DENVER (AP) – The end is in sight for the 2015 state Legislature. That means the days are growing longer as lawmakers scramble to finish their work by May 6. Some of the highlights from the coming week:
BUDGET FINALLY SET
Both chambers have finished work on the 2015-16 state spending plan, and a committee appointed to smooth out differences has finished work, too. Expect the budget of roughly $25 billion to land on the governor’s desk this week. But there’s more to watch for, numbers geeks. Lawmakers are moving to the School Finance Act, an annual budget devoted to state’s biggest-ticket spending item: education.
REINING IN BALLOT MEASURES
Lawmakers start work on two measures that could make it harder for citizens to change the state constitution through the ballot. A bill up for its first hearing in the Senate Wednesday would require two consecutive votes, not one, to make a change. And a House bill getting a hearing Monday would require citizen petitions to add fiscal impact estimates when they’re gathering signatures, instead of the current practice of making those estimates before the vote. Lawmakers from both parties say it’s too easy to amend the constitution and that voters aren’t always properly informed before they make a change.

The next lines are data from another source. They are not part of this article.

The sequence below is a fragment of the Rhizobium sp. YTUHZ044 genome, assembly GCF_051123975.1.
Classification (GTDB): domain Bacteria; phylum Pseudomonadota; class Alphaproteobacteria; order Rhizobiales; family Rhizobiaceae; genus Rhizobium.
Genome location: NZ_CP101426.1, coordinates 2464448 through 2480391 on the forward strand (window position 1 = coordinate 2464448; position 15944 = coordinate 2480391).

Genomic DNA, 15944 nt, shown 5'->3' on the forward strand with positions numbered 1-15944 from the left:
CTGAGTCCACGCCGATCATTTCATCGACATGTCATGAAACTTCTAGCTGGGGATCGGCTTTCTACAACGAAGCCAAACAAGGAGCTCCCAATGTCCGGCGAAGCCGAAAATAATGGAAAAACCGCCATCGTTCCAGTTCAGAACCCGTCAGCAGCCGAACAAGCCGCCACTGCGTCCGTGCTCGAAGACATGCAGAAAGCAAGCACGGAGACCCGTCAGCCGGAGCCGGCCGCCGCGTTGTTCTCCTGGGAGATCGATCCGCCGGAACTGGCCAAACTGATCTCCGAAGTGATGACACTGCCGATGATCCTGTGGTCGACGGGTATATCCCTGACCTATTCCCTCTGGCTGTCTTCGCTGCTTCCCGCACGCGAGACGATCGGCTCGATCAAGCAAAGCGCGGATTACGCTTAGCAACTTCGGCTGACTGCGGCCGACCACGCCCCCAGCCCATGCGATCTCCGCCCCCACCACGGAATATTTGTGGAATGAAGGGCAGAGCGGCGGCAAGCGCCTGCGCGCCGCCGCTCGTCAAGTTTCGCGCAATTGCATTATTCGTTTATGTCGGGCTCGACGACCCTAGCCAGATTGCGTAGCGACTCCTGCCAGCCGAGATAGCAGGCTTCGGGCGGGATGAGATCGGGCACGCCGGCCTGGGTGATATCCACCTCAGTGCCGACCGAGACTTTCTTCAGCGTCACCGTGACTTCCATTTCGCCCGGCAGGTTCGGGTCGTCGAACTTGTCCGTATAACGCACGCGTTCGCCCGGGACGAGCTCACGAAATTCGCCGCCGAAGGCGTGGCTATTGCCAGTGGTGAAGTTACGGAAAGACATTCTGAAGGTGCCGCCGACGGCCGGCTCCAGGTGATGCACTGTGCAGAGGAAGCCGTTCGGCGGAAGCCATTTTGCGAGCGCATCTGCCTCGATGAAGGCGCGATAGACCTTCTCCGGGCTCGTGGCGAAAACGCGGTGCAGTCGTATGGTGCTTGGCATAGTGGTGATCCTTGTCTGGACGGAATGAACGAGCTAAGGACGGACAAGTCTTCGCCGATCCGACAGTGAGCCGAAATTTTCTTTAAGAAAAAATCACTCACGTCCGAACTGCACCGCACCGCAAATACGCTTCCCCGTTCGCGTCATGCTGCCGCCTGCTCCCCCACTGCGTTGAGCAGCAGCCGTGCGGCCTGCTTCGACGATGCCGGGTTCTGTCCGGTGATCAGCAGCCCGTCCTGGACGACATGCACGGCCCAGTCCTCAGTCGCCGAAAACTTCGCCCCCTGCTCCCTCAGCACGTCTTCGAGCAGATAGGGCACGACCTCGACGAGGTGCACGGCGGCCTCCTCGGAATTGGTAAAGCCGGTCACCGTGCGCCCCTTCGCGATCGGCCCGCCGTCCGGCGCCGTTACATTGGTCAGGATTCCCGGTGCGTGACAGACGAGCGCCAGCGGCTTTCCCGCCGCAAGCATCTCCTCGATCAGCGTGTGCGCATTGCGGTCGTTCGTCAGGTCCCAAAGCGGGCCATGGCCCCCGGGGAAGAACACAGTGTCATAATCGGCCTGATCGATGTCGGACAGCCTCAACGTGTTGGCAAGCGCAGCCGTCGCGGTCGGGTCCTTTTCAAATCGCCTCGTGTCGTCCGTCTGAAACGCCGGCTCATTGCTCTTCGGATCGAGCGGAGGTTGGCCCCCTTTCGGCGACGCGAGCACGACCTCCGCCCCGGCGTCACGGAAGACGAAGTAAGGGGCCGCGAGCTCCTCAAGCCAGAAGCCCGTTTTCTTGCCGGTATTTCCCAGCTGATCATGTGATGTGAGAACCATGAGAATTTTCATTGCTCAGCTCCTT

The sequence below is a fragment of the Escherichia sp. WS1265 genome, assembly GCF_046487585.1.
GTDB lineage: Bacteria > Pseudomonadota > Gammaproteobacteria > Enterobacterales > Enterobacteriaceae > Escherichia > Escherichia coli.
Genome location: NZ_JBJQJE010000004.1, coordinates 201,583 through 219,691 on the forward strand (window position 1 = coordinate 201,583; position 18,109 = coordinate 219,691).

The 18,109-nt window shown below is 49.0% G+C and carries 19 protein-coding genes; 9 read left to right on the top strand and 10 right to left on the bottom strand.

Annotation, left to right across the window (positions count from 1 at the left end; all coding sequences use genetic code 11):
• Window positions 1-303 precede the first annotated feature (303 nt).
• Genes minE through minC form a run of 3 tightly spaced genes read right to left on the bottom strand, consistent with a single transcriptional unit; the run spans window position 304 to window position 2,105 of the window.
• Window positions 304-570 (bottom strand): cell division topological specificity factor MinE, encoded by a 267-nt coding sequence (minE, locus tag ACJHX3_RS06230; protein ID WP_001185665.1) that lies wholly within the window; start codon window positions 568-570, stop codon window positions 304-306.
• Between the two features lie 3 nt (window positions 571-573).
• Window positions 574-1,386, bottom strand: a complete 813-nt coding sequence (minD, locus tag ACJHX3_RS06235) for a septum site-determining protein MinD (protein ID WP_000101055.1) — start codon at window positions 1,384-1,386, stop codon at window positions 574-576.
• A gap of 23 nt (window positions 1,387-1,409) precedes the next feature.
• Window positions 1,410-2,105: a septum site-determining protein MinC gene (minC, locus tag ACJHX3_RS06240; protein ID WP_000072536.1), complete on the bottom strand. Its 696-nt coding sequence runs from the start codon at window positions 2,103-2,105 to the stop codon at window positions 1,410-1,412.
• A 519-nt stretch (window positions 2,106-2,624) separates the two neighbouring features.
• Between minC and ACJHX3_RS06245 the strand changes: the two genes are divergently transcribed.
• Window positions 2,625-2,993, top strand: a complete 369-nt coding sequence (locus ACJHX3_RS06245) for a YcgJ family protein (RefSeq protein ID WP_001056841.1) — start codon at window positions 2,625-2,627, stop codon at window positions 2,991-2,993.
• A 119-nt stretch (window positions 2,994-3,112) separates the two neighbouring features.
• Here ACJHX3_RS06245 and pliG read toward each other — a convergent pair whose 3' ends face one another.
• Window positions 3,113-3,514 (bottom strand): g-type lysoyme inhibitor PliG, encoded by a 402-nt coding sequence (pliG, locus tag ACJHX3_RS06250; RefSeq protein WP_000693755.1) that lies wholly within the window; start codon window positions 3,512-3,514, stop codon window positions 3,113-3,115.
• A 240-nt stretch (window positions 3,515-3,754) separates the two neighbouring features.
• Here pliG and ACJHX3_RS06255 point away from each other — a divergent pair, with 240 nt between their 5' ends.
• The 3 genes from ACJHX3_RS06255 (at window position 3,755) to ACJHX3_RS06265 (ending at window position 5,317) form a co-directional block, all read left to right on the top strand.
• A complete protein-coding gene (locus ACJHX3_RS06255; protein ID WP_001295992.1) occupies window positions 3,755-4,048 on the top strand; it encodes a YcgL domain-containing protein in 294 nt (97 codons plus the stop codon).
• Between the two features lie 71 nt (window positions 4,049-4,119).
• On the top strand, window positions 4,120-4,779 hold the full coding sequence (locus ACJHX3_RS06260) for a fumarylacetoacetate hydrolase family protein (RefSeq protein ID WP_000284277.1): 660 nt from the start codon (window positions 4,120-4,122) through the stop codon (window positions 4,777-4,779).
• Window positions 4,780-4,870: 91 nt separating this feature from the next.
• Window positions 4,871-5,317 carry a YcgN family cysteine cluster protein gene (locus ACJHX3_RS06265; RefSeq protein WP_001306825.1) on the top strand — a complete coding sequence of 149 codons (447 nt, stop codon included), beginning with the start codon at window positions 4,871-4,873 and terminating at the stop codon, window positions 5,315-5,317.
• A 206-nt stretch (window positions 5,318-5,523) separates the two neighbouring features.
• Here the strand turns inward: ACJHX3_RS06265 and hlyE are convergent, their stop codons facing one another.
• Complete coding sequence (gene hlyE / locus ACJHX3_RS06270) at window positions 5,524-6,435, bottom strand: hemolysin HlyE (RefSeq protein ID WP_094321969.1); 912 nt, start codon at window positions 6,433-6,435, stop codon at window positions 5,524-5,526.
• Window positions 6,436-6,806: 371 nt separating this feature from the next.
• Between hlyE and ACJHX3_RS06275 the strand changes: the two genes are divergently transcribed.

EDUCATION TURMOIL CONTINUES
With less than a month to go, lawmakers seem far from decided on how to reduce student standardized tests. Another batch of proposals go before the House Education Committee Monday, including a proposal to ratchet back required tests and a long-shot proposal to end Colorado’s participation in Common Core academic standards.
PRICEY ROAD PLAN
A Republican senator is expected to propose a sweeping $3.5 billion plan to issue transportation bonds over the next 20 years. The proposal from Sen. Randy Baumgardner will reportedly include plans to upgrade Interstates 25 and 70, along with work on smaller highways and mass transit projects. Voters would have to sign off on the package, which has very little time to make it through the Legislature before lawmakers conclude business for the year.
Last year, court decisions in Oregon and Pennsylvania found that requests from Immigration and Customs Enforcement to local authorities to hold people suspected of being in the country illegally are not commands that local jurisdictions have to abide by. The court decisions said sheriffs could be liable for constitutional violations for holding people past the time when they would otherwise be released on the charges for which they were initially arrested. Several Colorado sheriffs stopped honoring such detainer requests after the court rulings, but a House bill getting its first committee hearing Tuesday seeks to make the policy change official by putting it into law.
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